East Asia, Images

Labour Strikes in China

The China Labour Bulletin website provides maps displaying incidents of labour strikes that have occurred in recent years. While of course these should be viewed with a hefty grain of salt, they may be worth scrutinizing all the same.

This image below shows the number of strikes in general that have occurred since 2011: as you can see, they have been becoming a lot more common since the beginning of 2014.

since 2011 map

Yet this may be somewhat misleading: nearly half of the strikes indicated in the map above are thought to have had fewer than 100 people participate in them. It may be better to look just at the number of larger strikes that have occured, as the following two maps do:

1000-10,000, 2011.png

more than 10,000 persons since 2011

4 out of the 7 labour strikes involving 10,000+ people since 2011 occured in Guangdong province, according to the China Labour Bulletin

These maps above show that the larger strikes, with 1000-10,000 people and 10,000+ people, respectively, occured most often in 2014, unlike the smaller but more numerous strikes that occured most frequently in 2015 and so far in 2016. Since 2015 there have not been any strikes involving more than 10,000 people, according to the China Labour Bulletin.

chinese_provinces-map

Now let’s have a closer look at the differences between China’s many provinces. Below I have tried to graph the number of strikes that have occurred in each province, first since 2011 and then since 2015:

2011

2015Guangdong, China’s most populous province, finished at the top of both graphs, while Tibet, Qinghai, Hainan, Tianjin, Ningxia, Gansu, and Xinjiang finished at the bottom of both graphs. All of the provinces of China are more or less in the same position in both graphs, in fact. And there are no major regional patterns that can be gleaned clearly from either list.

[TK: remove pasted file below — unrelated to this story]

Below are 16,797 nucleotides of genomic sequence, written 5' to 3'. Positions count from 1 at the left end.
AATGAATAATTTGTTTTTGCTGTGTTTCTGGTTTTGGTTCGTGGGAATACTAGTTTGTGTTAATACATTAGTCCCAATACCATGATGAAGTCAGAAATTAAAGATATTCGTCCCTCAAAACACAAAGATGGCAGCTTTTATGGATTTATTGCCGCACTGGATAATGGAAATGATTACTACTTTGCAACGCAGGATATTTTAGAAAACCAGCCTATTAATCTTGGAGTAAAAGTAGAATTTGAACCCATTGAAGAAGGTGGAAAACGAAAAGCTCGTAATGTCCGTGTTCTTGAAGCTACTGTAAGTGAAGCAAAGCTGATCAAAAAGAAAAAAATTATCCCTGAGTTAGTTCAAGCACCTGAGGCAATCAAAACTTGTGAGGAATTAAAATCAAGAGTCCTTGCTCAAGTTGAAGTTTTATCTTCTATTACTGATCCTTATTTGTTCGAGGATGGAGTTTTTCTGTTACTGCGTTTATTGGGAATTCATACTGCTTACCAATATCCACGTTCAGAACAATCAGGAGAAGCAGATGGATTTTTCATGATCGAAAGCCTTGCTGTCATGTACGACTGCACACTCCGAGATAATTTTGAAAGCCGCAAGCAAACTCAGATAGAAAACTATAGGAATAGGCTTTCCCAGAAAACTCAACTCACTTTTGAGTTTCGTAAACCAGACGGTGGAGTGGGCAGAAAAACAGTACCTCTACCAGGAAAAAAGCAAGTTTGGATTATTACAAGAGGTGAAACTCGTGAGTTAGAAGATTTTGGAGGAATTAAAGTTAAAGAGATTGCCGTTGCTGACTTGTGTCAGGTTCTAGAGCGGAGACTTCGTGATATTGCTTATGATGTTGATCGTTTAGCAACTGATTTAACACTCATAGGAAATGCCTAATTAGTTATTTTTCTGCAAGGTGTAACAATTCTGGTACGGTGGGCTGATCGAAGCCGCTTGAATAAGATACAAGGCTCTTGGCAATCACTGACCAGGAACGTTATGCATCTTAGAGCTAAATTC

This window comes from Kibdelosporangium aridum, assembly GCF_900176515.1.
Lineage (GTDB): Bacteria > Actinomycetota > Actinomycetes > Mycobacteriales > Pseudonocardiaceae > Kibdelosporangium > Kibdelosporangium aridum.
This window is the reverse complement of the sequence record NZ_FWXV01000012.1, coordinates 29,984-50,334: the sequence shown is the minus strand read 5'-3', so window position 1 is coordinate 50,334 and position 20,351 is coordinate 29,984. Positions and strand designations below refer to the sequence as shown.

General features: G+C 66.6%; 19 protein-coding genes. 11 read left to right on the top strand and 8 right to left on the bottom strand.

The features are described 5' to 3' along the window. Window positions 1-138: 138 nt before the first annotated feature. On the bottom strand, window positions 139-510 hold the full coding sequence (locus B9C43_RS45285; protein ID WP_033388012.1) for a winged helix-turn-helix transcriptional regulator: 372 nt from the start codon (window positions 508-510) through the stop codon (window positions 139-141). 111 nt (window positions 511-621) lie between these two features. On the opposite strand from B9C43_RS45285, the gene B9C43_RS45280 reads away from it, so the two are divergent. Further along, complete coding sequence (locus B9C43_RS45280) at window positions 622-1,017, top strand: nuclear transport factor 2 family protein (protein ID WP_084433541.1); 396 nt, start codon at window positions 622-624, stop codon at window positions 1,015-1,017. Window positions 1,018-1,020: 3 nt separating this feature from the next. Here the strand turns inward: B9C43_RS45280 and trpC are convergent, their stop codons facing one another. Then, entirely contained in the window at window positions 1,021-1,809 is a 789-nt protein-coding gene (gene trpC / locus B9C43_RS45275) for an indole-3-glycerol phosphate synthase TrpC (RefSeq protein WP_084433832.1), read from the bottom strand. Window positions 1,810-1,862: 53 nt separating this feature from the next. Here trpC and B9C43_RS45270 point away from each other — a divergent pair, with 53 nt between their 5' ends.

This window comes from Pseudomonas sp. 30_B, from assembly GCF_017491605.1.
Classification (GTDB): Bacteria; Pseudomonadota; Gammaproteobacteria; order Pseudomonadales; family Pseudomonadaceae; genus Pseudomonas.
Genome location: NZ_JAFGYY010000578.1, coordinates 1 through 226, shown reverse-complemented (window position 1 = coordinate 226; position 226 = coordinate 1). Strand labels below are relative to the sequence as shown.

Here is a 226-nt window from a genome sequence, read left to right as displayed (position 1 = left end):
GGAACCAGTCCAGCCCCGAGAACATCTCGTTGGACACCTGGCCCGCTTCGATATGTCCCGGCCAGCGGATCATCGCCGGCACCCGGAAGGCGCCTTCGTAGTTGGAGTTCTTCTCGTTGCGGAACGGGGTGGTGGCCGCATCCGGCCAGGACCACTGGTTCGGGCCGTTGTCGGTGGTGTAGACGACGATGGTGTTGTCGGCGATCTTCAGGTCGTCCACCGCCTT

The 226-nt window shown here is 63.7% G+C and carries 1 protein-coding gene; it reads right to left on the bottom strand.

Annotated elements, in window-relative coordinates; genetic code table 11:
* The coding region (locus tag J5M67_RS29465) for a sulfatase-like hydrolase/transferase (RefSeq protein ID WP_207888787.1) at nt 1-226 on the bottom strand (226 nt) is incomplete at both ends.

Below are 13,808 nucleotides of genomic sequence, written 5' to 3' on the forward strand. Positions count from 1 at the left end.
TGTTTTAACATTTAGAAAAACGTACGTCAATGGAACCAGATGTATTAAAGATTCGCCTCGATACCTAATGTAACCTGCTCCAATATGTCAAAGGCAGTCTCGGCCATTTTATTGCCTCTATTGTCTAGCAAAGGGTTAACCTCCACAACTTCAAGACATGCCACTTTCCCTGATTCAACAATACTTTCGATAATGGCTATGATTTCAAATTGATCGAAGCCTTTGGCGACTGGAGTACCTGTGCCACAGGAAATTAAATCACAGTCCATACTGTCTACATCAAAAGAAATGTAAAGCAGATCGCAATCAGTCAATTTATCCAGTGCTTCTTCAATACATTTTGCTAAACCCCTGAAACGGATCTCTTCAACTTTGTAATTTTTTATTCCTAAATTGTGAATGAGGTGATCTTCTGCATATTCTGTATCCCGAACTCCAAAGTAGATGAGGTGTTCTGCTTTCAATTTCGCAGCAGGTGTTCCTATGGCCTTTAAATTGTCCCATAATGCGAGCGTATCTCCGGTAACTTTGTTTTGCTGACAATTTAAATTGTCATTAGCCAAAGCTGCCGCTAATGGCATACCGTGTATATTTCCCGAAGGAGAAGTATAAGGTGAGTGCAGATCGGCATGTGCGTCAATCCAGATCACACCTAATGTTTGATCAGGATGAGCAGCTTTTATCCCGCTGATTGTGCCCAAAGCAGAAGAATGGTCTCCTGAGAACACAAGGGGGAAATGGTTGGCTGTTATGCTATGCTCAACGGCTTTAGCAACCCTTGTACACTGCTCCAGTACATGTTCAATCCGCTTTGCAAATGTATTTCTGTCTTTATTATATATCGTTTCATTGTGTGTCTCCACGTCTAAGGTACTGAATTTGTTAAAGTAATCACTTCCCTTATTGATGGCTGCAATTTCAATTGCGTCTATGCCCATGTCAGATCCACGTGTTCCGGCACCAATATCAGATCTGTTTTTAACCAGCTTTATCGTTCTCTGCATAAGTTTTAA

1000 - 10,000 since 2015.png

Labour strikes since January 1, 2015 involving at least one thousand people. Guangdong had 27, followed by Jiangsu with 9 and Shandong with 8.

What if we adjust the figures to take into account the population size and GDP of each province?  Then we get the following graphs:

2011 pop

2011 gdp

Here Guangdong and Tibet again finished at the top and bottom of both graphs, respectively. Ningxia, however, which had finished fifth from the bottom before adjusting for population and GDP, has now moved up to second from the top. Ningxia is China’s third least populous province (the two Tibetan provinces, Tibet and Qinghai, are the least populous), is one of China’s five “autonomous regions” (the others are Tibet, Xinjiang, Inner Mongolia, and Guangxi), and, along with Xinjiang, has by far the highest concentration of Muslim inhabitants of any province in the country.

In the adjusted-for-population graph, China’s relatively small and wealthy “direct-controlled municipalities”, namely Shanghai, Beijing, Tianjin, and Chongqing, were much higher up than they were on the adjusted-for-GDP graph, with the exception of  Chongqing. (Chongqing is quite a bit less urbanized than the three others are). Shanghai and Beijing were third and fifth, respectively, while Tianjin, which was the least strike-prone of any province when adjusted-for-GDP, was close to the middle of the pack when adjusted-for-population.